Beastie Boys‘ Michael ‘Mike D’ Diamond and Adam ‘Ad-Rock’ Horovitz discussed the loss of their third member Adam ‘MCA’ Yauch, their battles with bankruptcy and more in an extensive new interview.
The pair spoke to The Observer to promote their forthcoming Beastie Boys Book, and described the loss of Yauch, who died of cancer in 2012, as “a tremendously sad thing”.
Addressing the task of writing about their bandmate’s death, Diamond said: “It’s really hard. It’s a tremendously sad thing. We never anticipated experiencing this incredible loss of our friend and partner dying, and dying the way he did. It’s still sad.
“What can you possibly write beyond that? What can you write about that period of time? It’s this weird transition. They’re that person but they’re not the person they were…All you can say is, yes, you miss this person.”
The extensive interview looked back at the rap trio’s entire history, including a point at which the band were broke and barely speaking to each other following the release of their debut album ‘Licensed To Ill’ in 1986.
The band clashed with Russell Simmons of their label Def-Jam, who was trying to coerce them into returning from the studio. “Russell was like, if you don’t go in the studio, then I’m not paying you,” Diamond said. “His calculation was that we would all be like, ‘Oh we want our millions. OK, Russell we’re going to do it.’ But we were all immediately, ‘Fuck you.’”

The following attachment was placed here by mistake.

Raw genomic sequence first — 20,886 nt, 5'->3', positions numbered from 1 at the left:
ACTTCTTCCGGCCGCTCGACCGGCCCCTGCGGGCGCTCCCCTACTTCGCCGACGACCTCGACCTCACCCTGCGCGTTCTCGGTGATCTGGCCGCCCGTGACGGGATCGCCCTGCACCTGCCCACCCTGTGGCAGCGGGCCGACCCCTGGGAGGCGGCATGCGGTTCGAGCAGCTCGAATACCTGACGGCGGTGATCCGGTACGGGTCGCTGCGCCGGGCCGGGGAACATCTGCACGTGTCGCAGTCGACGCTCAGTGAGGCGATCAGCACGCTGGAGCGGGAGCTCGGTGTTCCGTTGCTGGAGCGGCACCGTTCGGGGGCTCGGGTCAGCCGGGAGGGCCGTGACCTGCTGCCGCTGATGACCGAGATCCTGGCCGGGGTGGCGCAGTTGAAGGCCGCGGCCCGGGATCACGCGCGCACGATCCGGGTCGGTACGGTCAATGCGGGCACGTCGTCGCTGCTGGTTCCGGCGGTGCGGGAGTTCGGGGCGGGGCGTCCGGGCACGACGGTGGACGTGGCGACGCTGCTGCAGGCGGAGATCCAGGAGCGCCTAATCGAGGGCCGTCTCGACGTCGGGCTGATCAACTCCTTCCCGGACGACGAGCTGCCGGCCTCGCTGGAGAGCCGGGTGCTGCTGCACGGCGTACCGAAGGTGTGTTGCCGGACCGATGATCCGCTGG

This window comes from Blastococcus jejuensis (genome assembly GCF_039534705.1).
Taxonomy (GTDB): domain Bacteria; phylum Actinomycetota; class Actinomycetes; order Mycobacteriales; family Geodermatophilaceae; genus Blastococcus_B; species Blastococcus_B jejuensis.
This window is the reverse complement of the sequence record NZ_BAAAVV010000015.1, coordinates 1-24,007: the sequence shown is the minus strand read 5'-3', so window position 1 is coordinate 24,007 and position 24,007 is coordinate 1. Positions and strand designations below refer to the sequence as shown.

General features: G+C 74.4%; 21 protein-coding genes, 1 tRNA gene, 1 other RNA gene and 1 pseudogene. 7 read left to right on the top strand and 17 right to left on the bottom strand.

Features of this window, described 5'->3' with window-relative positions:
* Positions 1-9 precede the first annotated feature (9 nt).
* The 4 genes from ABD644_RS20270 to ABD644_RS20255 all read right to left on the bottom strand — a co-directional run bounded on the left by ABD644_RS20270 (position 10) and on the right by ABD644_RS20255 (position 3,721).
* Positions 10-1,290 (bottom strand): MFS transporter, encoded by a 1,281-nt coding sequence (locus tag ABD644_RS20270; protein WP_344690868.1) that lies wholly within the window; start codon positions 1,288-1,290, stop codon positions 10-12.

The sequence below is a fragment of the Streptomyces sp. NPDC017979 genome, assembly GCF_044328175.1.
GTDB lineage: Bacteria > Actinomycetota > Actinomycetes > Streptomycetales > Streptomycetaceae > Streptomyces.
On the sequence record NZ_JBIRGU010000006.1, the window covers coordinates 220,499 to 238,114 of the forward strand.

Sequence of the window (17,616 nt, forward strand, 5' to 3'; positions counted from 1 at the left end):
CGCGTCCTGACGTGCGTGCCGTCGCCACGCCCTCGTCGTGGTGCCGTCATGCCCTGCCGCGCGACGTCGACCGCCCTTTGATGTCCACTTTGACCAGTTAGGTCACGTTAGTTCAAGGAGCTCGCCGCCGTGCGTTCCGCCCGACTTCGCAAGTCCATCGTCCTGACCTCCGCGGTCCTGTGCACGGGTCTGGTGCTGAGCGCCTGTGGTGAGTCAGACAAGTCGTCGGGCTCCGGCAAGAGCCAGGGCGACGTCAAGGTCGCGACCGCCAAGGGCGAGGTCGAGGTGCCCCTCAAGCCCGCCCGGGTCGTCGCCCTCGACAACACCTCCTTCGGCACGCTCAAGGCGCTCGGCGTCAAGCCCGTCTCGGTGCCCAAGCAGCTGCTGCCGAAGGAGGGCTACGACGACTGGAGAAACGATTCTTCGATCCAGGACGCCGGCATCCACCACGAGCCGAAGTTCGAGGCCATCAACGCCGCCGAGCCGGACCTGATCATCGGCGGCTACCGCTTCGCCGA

“Had it not worked out, had we broken up in ’87 – and we never got paid by Rick and Russell and Def Jam – it wouldn’t be fine,” Horovitz added.
Horovitz and Diamond also described bouncing back after the initial commercial failure of their now-acclaimed second album ‘Paul’s Boutique’ in 1989.
“That was a bummer. We didn’t pause on it for a long time, we didn’t go through therapy, but it was weird. And because it was a bust, we didn’t go on tour. So we just started making ‘Check Your Head’ at my apartment,” said Diamond.
Elsewhere in the interview, Horovitz described their music as “weird. It’s not pop. I don’t know why so many people buy our records.”
Diamond, meanwhile, said that they’re aiming to split from conventional tones of music writing. “All these books are terribly serious,” he said. “But when you’re in a band, so much of the time, honestly, it’s an absurd comedy.”
The two have announced a short book tour in honour of the upcoming release of their new memoir, which includes a UK date.